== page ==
Gardner: So 529 plans are directed toward an educational outcome, as Jason was mentioning earlier. We've covered UTMA, UGMA, 529s. Are there other accounts that we should be thinking about as parents or mentors, or do those pretty much capture it?
Barnes: Those are the big ones. Also, a parent can open a Roth IRA for a child, but that is if you have earned income. So if your child has a summer job and they make the IRA limit amount, which varies on the year, then they can contribute that much for them. You can also use a Coverdell account. With those usually the maximum that you can contribute is lower than that of a 529 or an UGMA/UTMA. The gifting maximum for those varies depending on the year.
Gardner: So Naima, I'm hearing you describe these different accounts and I'm trying to put myself in the seat of our listener. We've done a good job talking about the possibilities. How do you open one of these?
Barnes: There's a bunch of different custodians you can use. You can go to places like Charles Schwab or Fidelity. You can also look at strictly online brokers like E*Trade and Ally Invest. Robinhood is really popular, but Robinhood at this time doesn't offer custodial accounts. They only offer individual accounts. I did find out that Stash, which is another app that you can use, offers custodial accounts so you can begin saving for a child on their online platform.
Brokamp: As you listen to all this, you might be wondering which one you choose, and I would say it starts with the goal you have for the money. If you want to teach your kid about investing while also saving for college, the 529 and the Coverdell are the way to go. The big difference, there, is with the Coverdell you can buy individual stocks and with the 529 you can't. I think that would influence it.
But if you're trying to get your kids started with a nest egg that they can control for decades, then I would look at the custodial or the Roth. The Roth is better if they have the earned income. We opened a Roth for my teenage son after he started a job as a lifeguard. But if they don't have earned income, you've got to go with the custodial. The drawback to that is once they reach the age of majority, it's their money.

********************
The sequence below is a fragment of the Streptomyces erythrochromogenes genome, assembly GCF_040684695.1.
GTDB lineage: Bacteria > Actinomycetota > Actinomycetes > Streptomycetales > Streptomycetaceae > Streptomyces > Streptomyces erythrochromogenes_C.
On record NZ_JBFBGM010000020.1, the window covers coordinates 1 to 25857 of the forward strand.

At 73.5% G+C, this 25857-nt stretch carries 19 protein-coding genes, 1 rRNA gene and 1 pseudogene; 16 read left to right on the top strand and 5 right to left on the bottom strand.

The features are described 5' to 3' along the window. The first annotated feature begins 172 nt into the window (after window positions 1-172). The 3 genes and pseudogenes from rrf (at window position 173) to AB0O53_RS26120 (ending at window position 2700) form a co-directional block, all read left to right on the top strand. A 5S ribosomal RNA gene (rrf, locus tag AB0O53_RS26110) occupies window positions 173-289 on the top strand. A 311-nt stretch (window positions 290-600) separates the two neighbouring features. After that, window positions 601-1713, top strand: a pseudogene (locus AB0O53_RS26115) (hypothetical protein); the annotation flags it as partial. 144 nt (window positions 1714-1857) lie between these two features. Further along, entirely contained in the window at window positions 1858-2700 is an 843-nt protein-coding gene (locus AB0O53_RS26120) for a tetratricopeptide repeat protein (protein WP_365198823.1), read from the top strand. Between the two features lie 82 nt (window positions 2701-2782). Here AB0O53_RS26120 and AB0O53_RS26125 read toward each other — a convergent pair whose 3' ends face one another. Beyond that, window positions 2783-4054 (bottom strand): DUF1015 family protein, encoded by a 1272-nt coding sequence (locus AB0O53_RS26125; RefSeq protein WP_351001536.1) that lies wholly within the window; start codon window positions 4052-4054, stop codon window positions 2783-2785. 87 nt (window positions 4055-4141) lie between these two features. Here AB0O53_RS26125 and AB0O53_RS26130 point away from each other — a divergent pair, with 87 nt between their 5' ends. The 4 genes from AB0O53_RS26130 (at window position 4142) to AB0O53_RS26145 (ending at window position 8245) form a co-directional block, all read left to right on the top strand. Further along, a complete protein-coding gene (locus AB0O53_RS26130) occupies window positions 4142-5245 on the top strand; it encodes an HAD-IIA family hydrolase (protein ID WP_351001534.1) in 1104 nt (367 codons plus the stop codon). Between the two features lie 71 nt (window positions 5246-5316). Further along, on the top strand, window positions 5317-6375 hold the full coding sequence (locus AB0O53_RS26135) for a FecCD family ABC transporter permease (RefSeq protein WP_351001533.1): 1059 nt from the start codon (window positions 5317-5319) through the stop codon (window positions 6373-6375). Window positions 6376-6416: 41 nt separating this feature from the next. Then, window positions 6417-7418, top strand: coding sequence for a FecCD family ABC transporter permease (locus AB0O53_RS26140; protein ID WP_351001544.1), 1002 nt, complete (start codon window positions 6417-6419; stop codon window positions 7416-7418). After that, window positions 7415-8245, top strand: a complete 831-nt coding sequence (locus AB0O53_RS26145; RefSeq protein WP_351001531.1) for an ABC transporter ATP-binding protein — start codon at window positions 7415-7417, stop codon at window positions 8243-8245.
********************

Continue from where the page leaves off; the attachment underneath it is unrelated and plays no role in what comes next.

Barnes: So they can buy a sports car if they want.
Brokamp: They can do whatever they want with it, and from a financial aid perspective, if you're looking that far down the road for college, having money in a Coverdell or a 529 is better than in a custodial account. So that's something you want to factor into that, as well. But if you're looking to really get the kid started and have them take over the portfolio someday, I would say the custodial or the IRA is the way to go.
Gardner: That's really interesting. Each of us can think back to when we did start investing. As I asked at the top of the show, some of us did so as adults. Some of us did so as kids. I had a dad who did the Uniform Gift to Minors Act account. We were trusted with the money that was invested for us and I'm really grateful because in some ways it became the seed capital for The Motley Fool. I'm deeply grateful for that.
I will say I did buy a sports car. Sports cars were cheaper back then. Sports cars were much cheaper, and also -- a humble brag, here -- I had a full scholarship to college, so my dad was happy and was probably OK with me spending some of that on a car.